Looking to spice up your tofu game? Then this crispy peanut tofu served on a bed of cauliflower rice <https://minimalistbaker.com/crispy-peanut-tofu-cauliflower-rice-stir-fry/> is right up your alley.
If you’re in the mood for shakshuka but there are no eggs in the house, or you’ve decided to go the egg-free route, this vegan take on this egg dish <https://avirtualvegan.com/tofu-in-purgatory/#wprm-recipe-container-9239> will not leave you wanting.
For a light, refreshing meal that can double as lunch or dinner, zucchini noodles with avocado sauce <https://simpleveganblog.com/zucchini-noodles-with-avocado-sauce/> will transport you to a vegetarian Italian villa.
Fried rice – something not a lot of people are willing to give up. Luckily you don’t have to. This vegan fried rice <https://www.veganricha.com/2018/03/cauliflower-fried-rice.html#wprm-recipe-container-28127> is a no-mess, no-fuss dish that will hit the spot.
The above are just a few mouth-watering examples of what you can look forward to eating on the vegetarian keto diet. All we can say is, get in my belly!
One Day Vegetarian Keto Diet Sample Meal Plan
High in fat, this breakfast will fuel you until lunch.
In under 10 minutes, you will have a warm, cheesy and super satisfying meal perfect if you’re looking for some comfort food.
Yum. And boy, isn’t cauliflower just versatile? If you don’t consume dairy, just replace the heavy cream with coconut milk.
Cupcakes. Need we say more? There’s no reason to pull your sweet tooth when eating the vegetarian keto way. You can have your cake and eat it too!
Vegetarian Keto Guide To Eating Out
Sigh. The trials and tribulations of going out with your non-vegetarian friends. If you’re been vegetarian for a while, you know that some restaurants aren’t on board yet, meaning vegetarian options are sparse. Oftentimes, you end up eating a bland salad or a plate of fries – not something allowed on keto. So, what do you do? Well, there are restaurants that have woken up to the fact that the vegetarian lifestyle has grown in popularity, and they adapted their menus accordingly. It is up to you and your circle of friends to support restaurants like this. They usually offer vegetarian options that you can customize to make it keto-friendly. For example, in the mood for a vegetarian cheeseburger, no problem. Just opt for a bunless burger. With some quick thinking armed with the knowledge you gained from this article, it will be an easy task to modify your food to fit your lifestyle.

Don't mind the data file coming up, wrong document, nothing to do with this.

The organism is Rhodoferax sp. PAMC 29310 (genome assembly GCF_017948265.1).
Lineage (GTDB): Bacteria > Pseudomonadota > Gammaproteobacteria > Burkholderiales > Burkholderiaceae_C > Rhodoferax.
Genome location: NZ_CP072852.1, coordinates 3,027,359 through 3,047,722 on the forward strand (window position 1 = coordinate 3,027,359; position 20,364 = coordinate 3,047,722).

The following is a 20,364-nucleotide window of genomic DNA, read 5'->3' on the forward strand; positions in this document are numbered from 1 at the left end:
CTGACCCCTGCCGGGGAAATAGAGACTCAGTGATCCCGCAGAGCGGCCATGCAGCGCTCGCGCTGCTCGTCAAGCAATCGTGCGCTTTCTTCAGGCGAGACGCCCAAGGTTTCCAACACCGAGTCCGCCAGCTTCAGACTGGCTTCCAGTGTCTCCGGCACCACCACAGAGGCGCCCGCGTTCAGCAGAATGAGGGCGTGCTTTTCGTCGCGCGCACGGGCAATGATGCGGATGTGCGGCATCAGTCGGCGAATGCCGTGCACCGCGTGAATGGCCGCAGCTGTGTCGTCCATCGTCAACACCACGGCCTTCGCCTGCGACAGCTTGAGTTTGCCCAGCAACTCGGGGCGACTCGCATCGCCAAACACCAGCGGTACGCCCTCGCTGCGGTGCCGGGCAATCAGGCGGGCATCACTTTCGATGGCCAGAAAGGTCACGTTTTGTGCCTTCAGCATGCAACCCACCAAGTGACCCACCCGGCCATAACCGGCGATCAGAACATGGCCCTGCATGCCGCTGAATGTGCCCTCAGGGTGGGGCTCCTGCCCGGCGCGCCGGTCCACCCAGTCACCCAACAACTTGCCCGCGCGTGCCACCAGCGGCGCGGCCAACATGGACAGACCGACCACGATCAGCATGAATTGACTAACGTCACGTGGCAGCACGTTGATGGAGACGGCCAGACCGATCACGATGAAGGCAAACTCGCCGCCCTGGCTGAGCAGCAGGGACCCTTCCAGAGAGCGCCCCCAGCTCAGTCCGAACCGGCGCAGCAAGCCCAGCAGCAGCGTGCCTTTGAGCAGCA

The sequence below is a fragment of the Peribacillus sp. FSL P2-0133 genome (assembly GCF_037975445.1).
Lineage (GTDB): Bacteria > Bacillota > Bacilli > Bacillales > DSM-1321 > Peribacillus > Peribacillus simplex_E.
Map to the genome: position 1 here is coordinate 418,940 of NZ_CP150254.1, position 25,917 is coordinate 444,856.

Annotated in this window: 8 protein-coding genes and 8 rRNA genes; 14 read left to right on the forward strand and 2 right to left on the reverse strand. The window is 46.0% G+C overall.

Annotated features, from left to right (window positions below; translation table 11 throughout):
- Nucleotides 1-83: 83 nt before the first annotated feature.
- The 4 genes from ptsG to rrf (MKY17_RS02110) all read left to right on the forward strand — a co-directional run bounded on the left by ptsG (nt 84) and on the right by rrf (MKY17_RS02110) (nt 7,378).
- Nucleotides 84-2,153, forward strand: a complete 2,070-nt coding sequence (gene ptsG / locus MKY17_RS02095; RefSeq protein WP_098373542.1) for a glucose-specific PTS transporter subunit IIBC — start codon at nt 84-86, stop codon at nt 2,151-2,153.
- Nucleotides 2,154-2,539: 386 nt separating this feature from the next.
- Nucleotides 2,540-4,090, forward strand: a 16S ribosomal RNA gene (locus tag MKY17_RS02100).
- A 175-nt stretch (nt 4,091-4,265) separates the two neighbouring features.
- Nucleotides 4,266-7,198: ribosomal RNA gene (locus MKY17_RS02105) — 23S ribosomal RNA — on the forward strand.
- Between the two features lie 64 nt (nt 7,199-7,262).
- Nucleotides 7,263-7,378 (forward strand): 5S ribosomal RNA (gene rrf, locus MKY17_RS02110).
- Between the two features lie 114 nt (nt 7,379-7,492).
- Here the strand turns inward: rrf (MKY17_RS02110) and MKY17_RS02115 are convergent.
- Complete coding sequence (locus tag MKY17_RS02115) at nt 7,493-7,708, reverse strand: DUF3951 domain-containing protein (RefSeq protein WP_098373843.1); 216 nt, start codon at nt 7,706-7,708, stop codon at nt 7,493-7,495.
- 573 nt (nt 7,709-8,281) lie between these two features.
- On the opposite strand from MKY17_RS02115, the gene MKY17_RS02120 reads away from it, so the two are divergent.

Vegetarian Keto diet Conclusion
Fresh fruit and veggies, healthy fats and cruelty-free meat replacements; can you think of anything better? It just takes a little planning and preparation, and your body will use those excess fat stores of yours as fuel while helping your body perform optimally.
The health benefits of a vegetarian keto lifestyle are clear and exciting; decrease in dangerous diseases, more alertness, better blood sugar levels, metabolism boost, the list goes on. And it’s easy enough to do it! At first, it might feel like a big adjustment, but given time and perseverance, you will start to see and feel results, and from there, there won’t be any turning back.
Before you forget what this vegetarian keto lifestyle is all about:
- Eat limited carbs. Between 5-10% of your daily calories per day is ideal
- Don’t eat any animal flesh
- Low-carb veggies and fruit only
- Drink supplements to make up for any deficiencies you make get
- Protein should be 20-25%
- Fat should be 70% of your daily calories
If you want to lose weight on the vegetarian keto diet, remember to track your calories and make sure you are in a caloric deficit. Since there are 3500 calories in a pound of fat, you should eat 3500 calories less per week to lose one pound a week.
That being said, you should always listen to your body. If you are feeling faint, lethargic or experience any other negative side-effects, get your doctor’s opinion – it is possible that you might be eating too little.
So, there you have it, your complete guide to the vegetarian keto diet. Armed with this information you are on your way to success, now it is up to you to apply it!
If you have any questions, ask away. We here at Kind & Keto will answer, or if it is encouragement you need, we are sure other readers are ready with some words of advice.
Vegetarian Diet Keto Resources
Here are some great sources to help you get the hang of vegan keto:
Best places to buy vegan eggs according to PETA:
For a list of the best low-carb vegetables for keto, RuledMe < https://www.youtube.com/watch?v=zQYF1FbIRrU> made this handy video.
For a day in the life of a vegetarian keto dieter, YouTuber Mom Boss of 3, < https://www.youtube.com/watch?v=QPHhwZINSt8> shows you what she eats a day. You can also watch her discuss the results she had after eating the vegetarian keto way for 30 days < https://www.youtube.com/watch?v=krRVW88dlgY>.
If you’re a noob in the kitchen and need all the help you can get, Keto Connect will help you out with this five-day meal plan with cooking instructions < https://www.youtube.com/watch?v=GZhIFiSzCaQ>.
Thanks For Reading… THE ULTIMATE BEGINNERS GUIDE TO THE VEGETARIAN KETO DIET WITH SAMPLE MEAL PLAN
If you want to eat up any more of our tasty content you can check our other vegan keto blog articles here.